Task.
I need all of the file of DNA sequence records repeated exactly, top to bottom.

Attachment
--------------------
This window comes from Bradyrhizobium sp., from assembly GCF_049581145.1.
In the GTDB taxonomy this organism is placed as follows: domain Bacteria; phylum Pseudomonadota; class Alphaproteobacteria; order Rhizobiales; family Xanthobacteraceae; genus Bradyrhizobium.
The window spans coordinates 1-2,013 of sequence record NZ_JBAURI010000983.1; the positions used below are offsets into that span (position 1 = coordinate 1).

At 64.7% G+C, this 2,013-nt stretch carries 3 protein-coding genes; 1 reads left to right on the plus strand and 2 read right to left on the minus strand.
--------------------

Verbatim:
This window comes from Bradyrhizobium sp., from assembly GCF_049581145.1.
In the GTDB taxonomy this organism is placed as follows: domain Bacteria; phylum Pseudomonadota; class Alphaproteobacteria; order Rhizobiales; family Xanthobacteraceae; genus Bradyrhizobium.
The window spans coordinates 1-2,013 of sequence record NZ_JBAURI010000983.1; the positions used below are offsets into that span (position 1 = coordinate 1).

At 64.7% G+C, this 2,013-nt stretch carries 3 protein-coding genes; 1 reads left to right on the plus strand and 2 read right to left on the minus strand.